The U.S. Environmental Protection Agency entered the Laytonsville landfill controversy yesterday, agreeing to evaluate the safety of the planned dump because of "serious concerns" of Beverly Byron, Maryland congresswoman for the area.
Chris Capper, special assistant to EPA Administrator Anne Gorsuch, said, "We are looking at it because it is a congressional request." The action is rare since the EPA's jurisdiction mainly lies with hazardous, and not sanitary, landfills.
Byron said she made the request because "I'm still convinced we are making a mistake" in opening the landfill.
In another development, Laytonsville residents said yesterday that they have found a dump in Maryland that will take the county's waste until a liner can be built for the Laytonsville dump.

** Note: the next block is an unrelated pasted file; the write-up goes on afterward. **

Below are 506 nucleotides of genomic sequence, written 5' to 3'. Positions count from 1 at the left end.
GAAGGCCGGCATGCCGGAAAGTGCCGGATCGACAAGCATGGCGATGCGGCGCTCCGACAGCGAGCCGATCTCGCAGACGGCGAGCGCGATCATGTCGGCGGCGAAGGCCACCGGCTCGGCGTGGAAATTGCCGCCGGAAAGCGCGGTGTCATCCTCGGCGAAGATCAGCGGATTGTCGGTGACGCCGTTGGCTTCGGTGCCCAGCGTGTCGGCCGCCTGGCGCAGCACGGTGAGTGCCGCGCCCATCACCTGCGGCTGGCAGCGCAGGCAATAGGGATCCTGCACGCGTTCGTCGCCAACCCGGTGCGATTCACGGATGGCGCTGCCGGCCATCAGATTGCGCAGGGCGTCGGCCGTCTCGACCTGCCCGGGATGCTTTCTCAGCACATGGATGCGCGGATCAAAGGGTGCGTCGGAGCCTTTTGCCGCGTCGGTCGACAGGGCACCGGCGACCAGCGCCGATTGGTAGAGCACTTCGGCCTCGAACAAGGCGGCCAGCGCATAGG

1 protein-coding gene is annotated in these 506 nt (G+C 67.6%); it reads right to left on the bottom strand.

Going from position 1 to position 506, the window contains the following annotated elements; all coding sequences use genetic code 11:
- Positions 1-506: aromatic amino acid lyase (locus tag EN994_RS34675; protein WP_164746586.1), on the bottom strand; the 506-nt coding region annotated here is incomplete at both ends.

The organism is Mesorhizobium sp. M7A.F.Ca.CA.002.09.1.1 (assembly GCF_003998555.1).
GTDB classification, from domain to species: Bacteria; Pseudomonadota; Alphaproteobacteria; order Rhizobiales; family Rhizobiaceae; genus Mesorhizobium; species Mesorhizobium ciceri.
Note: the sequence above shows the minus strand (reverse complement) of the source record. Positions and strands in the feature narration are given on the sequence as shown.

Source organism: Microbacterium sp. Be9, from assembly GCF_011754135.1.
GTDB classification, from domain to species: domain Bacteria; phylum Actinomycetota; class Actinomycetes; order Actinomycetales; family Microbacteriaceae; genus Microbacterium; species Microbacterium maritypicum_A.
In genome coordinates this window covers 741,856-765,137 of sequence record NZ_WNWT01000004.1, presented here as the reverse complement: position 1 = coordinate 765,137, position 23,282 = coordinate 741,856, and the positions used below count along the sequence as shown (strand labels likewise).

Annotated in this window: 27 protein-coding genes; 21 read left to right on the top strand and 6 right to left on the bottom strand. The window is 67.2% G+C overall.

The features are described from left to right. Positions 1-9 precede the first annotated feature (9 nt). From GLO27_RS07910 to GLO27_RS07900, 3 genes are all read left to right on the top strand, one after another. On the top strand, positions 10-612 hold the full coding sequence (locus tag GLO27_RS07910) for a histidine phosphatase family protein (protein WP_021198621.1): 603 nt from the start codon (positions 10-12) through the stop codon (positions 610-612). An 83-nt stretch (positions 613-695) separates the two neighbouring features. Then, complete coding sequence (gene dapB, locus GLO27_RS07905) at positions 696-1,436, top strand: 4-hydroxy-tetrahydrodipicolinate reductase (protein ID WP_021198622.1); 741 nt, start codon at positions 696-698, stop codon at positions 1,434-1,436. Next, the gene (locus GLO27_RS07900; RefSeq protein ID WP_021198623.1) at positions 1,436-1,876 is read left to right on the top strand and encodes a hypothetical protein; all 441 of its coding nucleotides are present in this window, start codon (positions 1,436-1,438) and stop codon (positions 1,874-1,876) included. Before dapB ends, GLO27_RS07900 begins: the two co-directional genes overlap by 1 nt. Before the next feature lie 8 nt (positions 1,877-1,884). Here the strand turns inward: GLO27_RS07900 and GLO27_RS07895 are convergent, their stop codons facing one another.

A spokesman for Browning-Ferris Industries, which operates 78 hazardous and sanitary landfills across the country, said yesterday that their Norris Farm landfill in Baltimore County can handle all of the county's trash.
The Montgomery County Council is scheduled to vote today on whether to appropriate money to open the dump June 1 or construct a clay or plastic liner first. Council members Rose Crenca and Michael Gudis, who support the idea of a liner, endorsed the idea of using a temporary dump.
Council member Scott Fosler said the offer might solve the problem of closing the county's current landfill in Rockville. The state's health department has ordered that landfill closed because it is overloaded.
But Councilman David Scull and Council President Neal Potter, who oppose a liner as unnecessary expense, said it would cost much more to haul waste to Baltimore County.